tApproaching the end of the year, I remember how the holidays of my first two years of college were overshadowed by the exams looming right after the New Year. Yes, the school scheduled exams to start immediately AFTER the holidays. Torture. I hauled all of my books and notes home, just to have the books sit there on my desk, day after day, where I glanced at them with a deep stab of guilt as I ran out to see my friends and do holiday things.“Tomorrow, I will study all day,” I would promise myself. What actually happened—as reflected in my grades those years—is that the books sat there until I hauled them back to Columbia in early January and crammed around the clock during the whole exam week.

Those were the good old days. I do not miss them. Today is much better because not only do I not have to take any tests, I can be the evildoer who gives them. Get out your No. 2 pencils.

1. “Vitilitigate” means:

  1. “litigation” in Italian
  2. “to litigate in a magistrate or municipal court”
  3. “to litigate cavilously, vexatiously, or from merely quarrelsome motives”


(C) Courts do not seem to like vitilitigation. Do not do it.

For its part, this court’s involvement in these frivolous cases is finished … To be explicit, before filing papers that violate this court’s order, the plaintiffs should note that the court has the power to arrange one-way flight accommodations to the D.C. Jail, courtesy of the U.S. Marshal Service.

Perhaps the specter of such unpleasantness will deter the plaintiff from engaging in any further meritless vitilitigation.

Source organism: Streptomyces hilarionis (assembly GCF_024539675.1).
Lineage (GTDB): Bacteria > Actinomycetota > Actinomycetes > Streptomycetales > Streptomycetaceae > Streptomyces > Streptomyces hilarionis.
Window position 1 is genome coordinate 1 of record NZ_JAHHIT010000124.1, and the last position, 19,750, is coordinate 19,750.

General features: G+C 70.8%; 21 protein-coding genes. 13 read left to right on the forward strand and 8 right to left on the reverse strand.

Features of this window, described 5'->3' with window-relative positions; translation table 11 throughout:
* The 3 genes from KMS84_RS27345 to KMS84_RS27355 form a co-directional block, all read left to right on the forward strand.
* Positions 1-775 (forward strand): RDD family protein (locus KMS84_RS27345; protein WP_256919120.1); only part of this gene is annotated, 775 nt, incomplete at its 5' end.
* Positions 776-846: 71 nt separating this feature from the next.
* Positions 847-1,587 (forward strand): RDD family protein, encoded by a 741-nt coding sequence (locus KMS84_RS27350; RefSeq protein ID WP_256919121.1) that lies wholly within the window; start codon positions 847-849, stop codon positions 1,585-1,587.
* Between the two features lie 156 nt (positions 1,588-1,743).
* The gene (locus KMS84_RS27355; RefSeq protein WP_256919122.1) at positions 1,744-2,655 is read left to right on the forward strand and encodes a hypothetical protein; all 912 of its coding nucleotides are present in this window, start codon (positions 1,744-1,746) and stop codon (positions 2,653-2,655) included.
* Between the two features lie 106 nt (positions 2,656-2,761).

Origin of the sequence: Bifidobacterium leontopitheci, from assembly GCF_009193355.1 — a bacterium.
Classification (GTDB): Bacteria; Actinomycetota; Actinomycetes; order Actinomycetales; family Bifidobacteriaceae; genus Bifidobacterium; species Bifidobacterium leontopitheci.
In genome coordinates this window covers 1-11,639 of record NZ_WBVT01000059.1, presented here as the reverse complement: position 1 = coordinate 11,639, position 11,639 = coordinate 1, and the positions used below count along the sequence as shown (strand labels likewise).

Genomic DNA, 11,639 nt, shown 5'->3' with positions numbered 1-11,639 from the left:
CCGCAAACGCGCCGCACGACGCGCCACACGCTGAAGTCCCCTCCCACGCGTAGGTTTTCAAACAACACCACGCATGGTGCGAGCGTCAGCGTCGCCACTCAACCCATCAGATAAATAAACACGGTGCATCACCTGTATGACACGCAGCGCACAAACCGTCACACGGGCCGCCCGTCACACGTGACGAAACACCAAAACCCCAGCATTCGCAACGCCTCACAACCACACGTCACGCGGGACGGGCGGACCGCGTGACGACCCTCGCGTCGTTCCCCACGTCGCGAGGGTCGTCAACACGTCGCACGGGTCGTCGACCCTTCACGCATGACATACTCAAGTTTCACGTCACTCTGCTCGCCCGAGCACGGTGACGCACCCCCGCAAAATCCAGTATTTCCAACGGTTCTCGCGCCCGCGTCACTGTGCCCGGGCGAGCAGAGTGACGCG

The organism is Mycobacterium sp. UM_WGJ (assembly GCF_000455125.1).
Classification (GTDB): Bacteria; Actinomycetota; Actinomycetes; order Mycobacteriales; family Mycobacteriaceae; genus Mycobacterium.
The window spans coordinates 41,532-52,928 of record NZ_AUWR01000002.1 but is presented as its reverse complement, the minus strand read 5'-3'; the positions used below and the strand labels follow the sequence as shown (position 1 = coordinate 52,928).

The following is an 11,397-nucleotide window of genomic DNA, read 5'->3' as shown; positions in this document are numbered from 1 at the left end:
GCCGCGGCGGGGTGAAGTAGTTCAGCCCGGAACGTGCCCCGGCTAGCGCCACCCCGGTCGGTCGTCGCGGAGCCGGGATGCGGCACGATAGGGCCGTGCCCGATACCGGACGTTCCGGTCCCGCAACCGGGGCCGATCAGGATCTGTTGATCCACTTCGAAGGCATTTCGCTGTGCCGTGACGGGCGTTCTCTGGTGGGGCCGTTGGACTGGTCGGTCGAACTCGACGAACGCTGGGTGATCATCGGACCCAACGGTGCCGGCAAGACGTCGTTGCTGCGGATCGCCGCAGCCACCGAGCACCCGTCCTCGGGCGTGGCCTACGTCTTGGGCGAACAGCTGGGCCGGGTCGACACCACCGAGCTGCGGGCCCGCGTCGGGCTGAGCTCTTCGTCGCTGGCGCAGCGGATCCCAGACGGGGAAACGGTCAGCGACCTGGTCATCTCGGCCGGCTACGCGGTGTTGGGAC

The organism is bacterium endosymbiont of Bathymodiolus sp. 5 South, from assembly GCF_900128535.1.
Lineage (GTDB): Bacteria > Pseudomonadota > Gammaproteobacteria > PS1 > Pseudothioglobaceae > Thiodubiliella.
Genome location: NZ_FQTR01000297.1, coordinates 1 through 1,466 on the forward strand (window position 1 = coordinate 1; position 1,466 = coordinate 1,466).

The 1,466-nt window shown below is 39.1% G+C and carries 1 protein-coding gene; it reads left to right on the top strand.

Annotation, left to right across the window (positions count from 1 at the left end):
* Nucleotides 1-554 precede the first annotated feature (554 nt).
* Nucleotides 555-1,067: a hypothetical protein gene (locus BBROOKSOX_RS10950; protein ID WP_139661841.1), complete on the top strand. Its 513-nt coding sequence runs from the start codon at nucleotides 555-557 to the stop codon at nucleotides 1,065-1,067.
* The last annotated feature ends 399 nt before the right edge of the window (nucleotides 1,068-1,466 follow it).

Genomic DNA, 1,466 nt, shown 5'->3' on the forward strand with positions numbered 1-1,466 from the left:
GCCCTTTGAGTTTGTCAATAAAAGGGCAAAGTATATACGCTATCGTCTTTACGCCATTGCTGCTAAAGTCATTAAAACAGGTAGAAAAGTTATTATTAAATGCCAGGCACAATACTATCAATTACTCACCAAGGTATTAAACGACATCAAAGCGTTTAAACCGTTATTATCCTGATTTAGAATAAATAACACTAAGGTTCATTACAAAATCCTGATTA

Sieverding v. Am. Bar Ass’n, 466 F. Supp. 2d 224, 229 n.4 (D.D.C. 2006) (castigating pro se plaintiffs for taking “an incredibly long walk down a short legal pier”).

2. Alice focuses her practice exclusively on:

  1. healthcare
  2. health care


They are both correct, and some courts use both terms inter- changeably even in the same opin- ion.  Based on an informal survey of law firm websites and court opinions, (A) seems to be the trend.

  • “In West Virginia, ‘[t]he failure of a [healthcare provider] to discov- er a birth defect and to advise the parents of its consequences will give rise to a cause of action” for “wrongful birth.’ ”Simms v. United States, No. 15-2161, 2016 WL 5864511, at *2 (4th Cir. Oct. 7, 2016) (brackets in original). But see in the same opinion id. at *1(“Simms received prenatal care at [Valley Health], a federally- supported health care center located in West Virginia.”).
  • “However, other licensed health- care professionals in South Carolina, such as occupational therapists, speech pathologists, and nurse practitioners may be employed by physicians.” Joseph v.S.C. Dep’t of Labor, Licensing & Regulation, No. 2014-001115, 2016 WL 4792205, at *6 (S.C. Sept. 14, 2016). But see in the same opinion id. at *6 (“Contrary to that deci- sion, we now find that the classification … has no rational rela- tionship to the legislative purpose of the statute—to protect con- sumers and government-spon- sored health care programs from conflicts of interest and potential misuse of medical services.”)

3.  Peter received a fax from the opposing counsel that contained a copy of an unfiled order signed by Judge Gary Hill of the South Carolina Court of Common Pleas, granting the opposing party’s motion for summary judgment.

The next day, Peter received an e-mail from the clerk of court attaching a copy of the signed, filed order from Judge Hill. The same day, he received an e-mailed copy of the same signed, filed order from opposing counsel.

Three days later, Peter received a copy of the same order in the mail from the court.

When is the deadline for serving  a Notice of Appeal?

  1. 30 days from receiving the signed, but unfiled order from opposing  counsel  by fax